And the great shiny foreign bookstores, with their ranks upon ranks of tasteless best-sellers? They were in trouble too, closing right and left, or switching their focus to other, less literate sections of the market, selling coffee, or clothing, or furniture. Soon Karl was forced to face the fact that the world of the book was simply vanishing.

Shortly after that he discovered the reason, when he went to his favorite bakery (for he still enjoyed the smells of the glutinous breads and cakes coming from the ovens) and noticed that all of the dozen or so people in line had small electronic devices strapped to their wrists, into which they were staring. Some were watching films, some talking to friends far away, some playing games - but many of them were reading.

It dawned on Karl then that the reason he could not find books enough to eat was because of those things, those personal assistants, and their intimate connection to the electronic libraries of the world. He saw himself rushing through the bakery, tearing the blinking parasites off of their slaves' wrists and forcing them one by one to return to the world of paper and ink... but weakness overcame him, and he slumped back against the wall, breathing heavily, spiracles distending and contracting as he tried to rally.

No one seemed to see him at all for long moments, but finally one young woman glanced up from her pixelated Jane Austen, to rush over and help him to the hard metal chairs lined up against the bakery's front window, and to ask him after a quick glance at his naked wrist if he needed her to email the police, or a hospital.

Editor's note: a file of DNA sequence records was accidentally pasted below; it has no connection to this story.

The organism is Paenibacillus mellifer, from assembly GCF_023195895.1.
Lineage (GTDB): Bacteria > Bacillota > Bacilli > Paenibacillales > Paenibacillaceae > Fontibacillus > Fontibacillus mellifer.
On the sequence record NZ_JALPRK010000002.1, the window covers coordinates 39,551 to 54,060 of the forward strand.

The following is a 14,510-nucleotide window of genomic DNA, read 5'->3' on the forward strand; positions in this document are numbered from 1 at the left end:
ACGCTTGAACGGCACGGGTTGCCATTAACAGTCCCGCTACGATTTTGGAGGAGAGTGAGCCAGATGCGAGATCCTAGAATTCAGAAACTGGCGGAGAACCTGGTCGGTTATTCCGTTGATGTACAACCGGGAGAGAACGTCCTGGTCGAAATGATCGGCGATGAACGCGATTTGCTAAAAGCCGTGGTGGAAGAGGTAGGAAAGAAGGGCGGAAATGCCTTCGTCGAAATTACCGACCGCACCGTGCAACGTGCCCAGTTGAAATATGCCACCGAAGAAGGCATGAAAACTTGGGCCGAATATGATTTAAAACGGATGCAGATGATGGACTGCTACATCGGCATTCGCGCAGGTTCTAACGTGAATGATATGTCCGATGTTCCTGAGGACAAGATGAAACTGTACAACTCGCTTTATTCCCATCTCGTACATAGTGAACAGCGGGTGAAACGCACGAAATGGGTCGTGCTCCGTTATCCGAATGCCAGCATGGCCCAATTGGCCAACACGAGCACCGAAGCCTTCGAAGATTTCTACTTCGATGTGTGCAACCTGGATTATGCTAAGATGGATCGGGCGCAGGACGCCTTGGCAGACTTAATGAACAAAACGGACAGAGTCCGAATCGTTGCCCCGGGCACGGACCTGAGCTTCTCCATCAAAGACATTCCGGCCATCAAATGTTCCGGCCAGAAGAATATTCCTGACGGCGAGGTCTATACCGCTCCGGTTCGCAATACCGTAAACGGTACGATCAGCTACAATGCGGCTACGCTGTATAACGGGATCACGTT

In her impersonal concern Karl saw his future. With a choked and incoherent cry he shook his head and shook her off, then staggered out of the bakery, up the street and into his own squalid sanctuary, his musty trap, his superannuated attic of antiquities... his bookstore.

He spun around, staring wildly at the nearly-empty shelves. There! On the topmost shelf of the rearmost case, one lonely book that looked as though it would make a substantial, if dry, last meal - a fat text almost hidden above a couple of shelves full of old and useless subscription encyclopedias too acidic to consume.

Karl lunged. Too short - it was a tall bookcase, heavy and old, and his legs were weak. He gathered himself anyway, took a step back, and rushed at the case, grabbing at the shelf with one hand and at the book with another, holding on with the other four. He had it!

Karl pushed back, releasing his hold on the shelf, and sank to the floor, already gnawing at the binding. But then... almost without his own volition, his eyes fell upon the title:

Introduction to Computer Programming

A feverish plan born of desperation gripped Karl's mind. He laid the volume aside and forced himself to choke down one of the encyclopedia's volumes instead, despite the indigestion it would cause, then picked the textbook back up again and began to read.

Never had he suspected that his methodical, organized mind would lend itself so well to the task to which he now set it. After devouring - metaphorically, this time - the Introduction, he went forth and acquired more such works, and one of the hated machines he'd seen on every wrist in the bakery, and he set about learning its every quirk and characteristic with monomaniacal determination. It was connected, as they all were, by an invisible web of protocol that blended them all seamlessly into what was, in effect, one computer; the world's biggest library, a totipotent storehouse of knowledge almost unthinkably large, and quick, and unassailable.